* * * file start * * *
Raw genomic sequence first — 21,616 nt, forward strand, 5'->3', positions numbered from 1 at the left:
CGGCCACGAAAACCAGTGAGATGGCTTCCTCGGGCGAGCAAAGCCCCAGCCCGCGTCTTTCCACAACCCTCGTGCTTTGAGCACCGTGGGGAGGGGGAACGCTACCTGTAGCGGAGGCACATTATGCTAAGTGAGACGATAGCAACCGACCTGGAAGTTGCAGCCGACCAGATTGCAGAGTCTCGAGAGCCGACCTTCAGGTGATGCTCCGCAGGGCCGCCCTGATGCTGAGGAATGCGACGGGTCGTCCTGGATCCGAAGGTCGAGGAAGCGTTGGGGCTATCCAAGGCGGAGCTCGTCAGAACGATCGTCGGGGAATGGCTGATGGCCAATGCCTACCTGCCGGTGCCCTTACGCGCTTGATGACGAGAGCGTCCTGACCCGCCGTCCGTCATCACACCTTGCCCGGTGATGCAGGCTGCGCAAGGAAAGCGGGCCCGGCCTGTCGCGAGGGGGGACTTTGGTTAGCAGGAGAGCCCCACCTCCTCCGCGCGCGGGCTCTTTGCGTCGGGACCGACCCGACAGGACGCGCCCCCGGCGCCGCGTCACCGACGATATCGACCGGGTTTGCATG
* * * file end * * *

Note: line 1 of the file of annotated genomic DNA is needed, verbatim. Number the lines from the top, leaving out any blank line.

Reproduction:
Raw genomic sequence first — 21,616 nt, forward strand, 5'->3', positions numbered from 1 at the left: